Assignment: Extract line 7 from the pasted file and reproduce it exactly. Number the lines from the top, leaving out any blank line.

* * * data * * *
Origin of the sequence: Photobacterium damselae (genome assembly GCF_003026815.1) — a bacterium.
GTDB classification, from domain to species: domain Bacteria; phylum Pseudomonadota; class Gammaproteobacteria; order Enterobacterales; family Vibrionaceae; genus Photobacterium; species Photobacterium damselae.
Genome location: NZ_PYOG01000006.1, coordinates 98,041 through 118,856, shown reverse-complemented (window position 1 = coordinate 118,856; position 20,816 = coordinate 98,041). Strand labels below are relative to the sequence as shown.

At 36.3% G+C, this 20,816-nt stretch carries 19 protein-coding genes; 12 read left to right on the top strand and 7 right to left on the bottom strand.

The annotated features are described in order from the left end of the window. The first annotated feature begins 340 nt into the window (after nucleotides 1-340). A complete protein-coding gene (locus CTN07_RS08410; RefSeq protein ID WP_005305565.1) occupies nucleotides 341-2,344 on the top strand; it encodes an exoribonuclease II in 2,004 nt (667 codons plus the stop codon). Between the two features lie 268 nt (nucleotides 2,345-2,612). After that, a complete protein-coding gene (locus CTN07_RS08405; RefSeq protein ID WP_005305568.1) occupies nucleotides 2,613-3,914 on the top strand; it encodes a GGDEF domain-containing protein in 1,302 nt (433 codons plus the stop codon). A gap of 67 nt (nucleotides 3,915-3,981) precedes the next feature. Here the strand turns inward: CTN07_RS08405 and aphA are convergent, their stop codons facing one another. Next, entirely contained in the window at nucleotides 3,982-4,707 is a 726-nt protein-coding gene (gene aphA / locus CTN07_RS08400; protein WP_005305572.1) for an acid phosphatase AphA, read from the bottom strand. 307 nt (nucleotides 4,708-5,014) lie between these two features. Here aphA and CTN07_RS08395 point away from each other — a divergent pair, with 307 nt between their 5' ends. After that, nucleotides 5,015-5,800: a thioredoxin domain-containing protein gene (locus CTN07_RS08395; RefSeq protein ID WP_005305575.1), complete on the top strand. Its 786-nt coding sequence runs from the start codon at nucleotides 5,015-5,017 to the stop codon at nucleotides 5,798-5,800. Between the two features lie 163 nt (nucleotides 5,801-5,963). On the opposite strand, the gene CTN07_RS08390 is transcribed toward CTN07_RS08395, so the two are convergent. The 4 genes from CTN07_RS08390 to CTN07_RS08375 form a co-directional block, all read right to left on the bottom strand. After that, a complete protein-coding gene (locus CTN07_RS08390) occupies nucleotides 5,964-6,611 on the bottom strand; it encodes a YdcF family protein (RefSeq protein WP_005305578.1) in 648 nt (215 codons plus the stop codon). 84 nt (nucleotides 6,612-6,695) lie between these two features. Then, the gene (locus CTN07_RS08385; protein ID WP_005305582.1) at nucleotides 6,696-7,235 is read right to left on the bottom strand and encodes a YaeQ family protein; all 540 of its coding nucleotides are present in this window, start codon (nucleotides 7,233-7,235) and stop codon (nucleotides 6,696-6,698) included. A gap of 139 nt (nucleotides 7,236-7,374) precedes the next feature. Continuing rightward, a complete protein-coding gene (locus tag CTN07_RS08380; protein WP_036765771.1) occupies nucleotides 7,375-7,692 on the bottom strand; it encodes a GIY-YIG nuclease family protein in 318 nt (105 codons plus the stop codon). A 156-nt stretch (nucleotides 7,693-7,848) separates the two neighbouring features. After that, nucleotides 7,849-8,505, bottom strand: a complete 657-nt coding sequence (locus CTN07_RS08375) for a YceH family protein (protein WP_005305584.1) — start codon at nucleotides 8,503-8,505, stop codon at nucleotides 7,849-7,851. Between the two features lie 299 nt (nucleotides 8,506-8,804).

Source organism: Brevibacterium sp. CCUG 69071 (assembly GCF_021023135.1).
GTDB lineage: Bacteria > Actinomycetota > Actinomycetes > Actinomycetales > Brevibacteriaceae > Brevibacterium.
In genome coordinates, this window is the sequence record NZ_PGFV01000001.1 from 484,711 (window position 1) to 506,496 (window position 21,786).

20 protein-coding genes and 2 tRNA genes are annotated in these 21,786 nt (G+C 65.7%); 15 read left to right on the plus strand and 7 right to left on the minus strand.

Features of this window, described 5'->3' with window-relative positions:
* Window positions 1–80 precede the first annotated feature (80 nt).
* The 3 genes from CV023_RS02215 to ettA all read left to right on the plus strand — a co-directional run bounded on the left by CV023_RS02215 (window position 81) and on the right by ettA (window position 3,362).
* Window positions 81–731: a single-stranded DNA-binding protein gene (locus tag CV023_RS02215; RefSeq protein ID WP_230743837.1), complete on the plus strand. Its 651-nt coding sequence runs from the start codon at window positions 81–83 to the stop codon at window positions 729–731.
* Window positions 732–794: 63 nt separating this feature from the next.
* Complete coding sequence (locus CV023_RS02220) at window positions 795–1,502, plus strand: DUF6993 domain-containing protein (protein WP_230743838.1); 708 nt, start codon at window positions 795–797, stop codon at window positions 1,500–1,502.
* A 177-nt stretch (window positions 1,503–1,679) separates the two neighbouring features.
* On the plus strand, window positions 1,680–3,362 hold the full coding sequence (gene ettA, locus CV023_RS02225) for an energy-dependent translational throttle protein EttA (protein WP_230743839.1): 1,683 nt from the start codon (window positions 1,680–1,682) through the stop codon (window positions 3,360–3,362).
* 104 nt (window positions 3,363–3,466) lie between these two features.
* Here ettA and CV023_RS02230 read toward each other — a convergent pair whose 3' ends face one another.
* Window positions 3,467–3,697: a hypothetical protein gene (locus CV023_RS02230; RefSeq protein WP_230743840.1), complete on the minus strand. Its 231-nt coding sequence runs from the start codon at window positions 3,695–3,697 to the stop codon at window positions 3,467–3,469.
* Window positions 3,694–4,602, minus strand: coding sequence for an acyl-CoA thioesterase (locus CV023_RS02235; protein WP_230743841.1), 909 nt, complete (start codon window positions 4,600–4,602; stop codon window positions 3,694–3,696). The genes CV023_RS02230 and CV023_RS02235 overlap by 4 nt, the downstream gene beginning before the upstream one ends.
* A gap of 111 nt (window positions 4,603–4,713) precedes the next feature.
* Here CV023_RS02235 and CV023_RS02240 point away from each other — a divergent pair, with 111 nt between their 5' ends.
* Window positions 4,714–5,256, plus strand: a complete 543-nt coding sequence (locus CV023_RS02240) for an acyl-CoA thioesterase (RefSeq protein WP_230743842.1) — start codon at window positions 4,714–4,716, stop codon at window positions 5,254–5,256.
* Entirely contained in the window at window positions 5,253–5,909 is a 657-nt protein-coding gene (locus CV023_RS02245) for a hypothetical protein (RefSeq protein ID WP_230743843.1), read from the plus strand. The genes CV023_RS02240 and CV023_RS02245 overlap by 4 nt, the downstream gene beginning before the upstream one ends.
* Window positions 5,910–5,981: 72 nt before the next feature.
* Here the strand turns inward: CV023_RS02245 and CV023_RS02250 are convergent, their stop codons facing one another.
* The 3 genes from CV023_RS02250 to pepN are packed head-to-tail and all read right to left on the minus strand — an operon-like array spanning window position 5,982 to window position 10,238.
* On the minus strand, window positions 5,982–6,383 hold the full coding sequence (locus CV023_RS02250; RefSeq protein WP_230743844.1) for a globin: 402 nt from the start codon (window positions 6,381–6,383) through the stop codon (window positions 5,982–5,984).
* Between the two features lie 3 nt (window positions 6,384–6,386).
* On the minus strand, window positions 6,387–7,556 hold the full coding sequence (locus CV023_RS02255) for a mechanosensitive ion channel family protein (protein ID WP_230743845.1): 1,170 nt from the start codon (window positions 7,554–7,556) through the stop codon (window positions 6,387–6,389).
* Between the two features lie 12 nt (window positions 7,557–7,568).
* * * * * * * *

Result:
GTDB lineage: Bacteria > Actinomycetota > Actinomycetes > Actinomycetales > Brevibacteriaceae > Brevibacterium.